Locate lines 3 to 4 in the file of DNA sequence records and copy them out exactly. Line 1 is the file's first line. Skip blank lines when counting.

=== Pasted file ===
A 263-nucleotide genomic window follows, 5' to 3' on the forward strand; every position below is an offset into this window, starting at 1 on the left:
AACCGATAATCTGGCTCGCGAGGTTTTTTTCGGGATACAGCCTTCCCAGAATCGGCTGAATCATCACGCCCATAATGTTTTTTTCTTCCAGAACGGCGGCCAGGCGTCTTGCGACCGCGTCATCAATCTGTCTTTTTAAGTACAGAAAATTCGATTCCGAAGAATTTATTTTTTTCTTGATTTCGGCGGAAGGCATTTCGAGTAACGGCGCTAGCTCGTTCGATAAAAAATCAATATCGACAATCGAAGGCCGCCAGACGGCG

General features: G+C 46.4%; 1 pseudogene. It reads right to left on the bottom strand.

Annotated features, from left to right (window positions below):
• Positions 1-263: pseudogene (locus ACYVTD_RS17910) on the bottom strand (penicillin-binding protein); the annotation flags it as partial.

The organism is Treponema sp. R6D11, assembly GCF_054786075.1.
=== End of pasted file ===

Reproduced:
General features: G+C 46.4%; 1 pseudogene. It reads right to left on the bottom strand.

Annotated features, from left to right (window positions below):